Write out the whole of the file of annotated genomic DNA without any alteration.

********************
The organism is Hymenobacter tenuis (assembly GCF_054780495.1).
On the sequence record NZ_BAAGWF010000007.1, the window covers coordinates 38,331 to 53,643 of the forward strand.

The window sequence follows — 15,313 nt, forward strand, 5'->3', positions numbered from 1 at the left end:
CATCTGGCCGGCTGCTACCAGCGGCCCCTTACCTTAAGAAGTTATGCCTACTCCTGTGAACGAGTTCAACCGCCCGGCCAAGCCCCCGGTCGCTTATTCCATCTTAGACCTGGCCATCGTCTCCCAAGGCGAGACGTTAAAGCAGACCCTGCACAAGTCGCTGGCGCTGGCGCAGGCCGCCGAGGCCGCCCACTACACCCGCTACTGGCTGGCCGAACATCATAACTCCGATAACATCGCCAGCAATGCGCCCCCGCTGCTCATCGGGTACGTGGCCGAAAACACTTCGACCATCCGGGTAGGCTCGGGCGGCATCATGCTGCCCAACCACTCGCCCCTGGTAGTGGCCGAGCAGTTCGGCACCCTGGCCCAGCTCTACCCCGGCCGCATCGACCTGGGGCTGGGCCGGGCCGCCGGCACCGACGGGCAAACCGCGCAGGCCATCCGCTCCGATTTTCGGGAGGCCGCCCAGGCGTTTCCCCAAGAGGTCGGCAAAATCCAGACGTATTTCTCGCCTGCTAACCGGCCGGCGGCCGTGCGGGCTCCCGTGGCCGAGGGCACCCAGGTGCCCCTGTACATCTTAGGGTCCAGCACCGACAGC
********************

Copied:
The organism is Hymenobacter tenuis (assembly GCF_054780495.1).
On the sequence record NZ_BAAGWF010000007.1, the window covers coordinates 38,331 to 53,643 of the forward strand.

The window sequence follows — 15,313 nt, forward strand, 5'->3', positions numbered from 1 at the left end:
CATCTGGCCGGCTGCTACCAGCGGCCCCTTACCTTAAGAAGTTATGCCTACTCCTGTGAACGAGTTCAACCGCCCGGCCAAGCCCCCGGTCGCTTATTCCATCTTAGACCTGGCCATCGTCTCCCAAGGCGAGACGTTAAAGCAGACCCTGCACAAGTCGCTGGCGCTGGCGCAGGCCGCCGAGGCCGCCCACTACACCCGCTACTGGCTGGCCGAACATCATAACTCCGATAACATCGCCAGCAATGCGCCCCCGCTGCTCATCGGGTACGTGGCCGAAAACACTTCGACCATCCGGGTAGGCTCGGGCGGCATCATGCTGCCCAACCACTCGCCCCTGGTAGTGGCCGAGCAGTTCGGCACCCTGGCCCAGCTCTACCCCGGCCGCATCGACCTGGGGCTGGGCCGGGCCGCCGGCACCGACGGGCAAACCGCGCAGGCCATCCGCTCCGATTTTCGGGAGGCCGCCCAGGCGTTTCCCCAAGAGGTCGGCAAAATCCAGACGTATTTCTCGCCTGCTAACCGGCCGGCGGCCGTGCGGGCTCCCGTGGCCGAGGGCACCCAGGTGCCCCTGTACATCTTAGGGTCCAGCACCGACAGC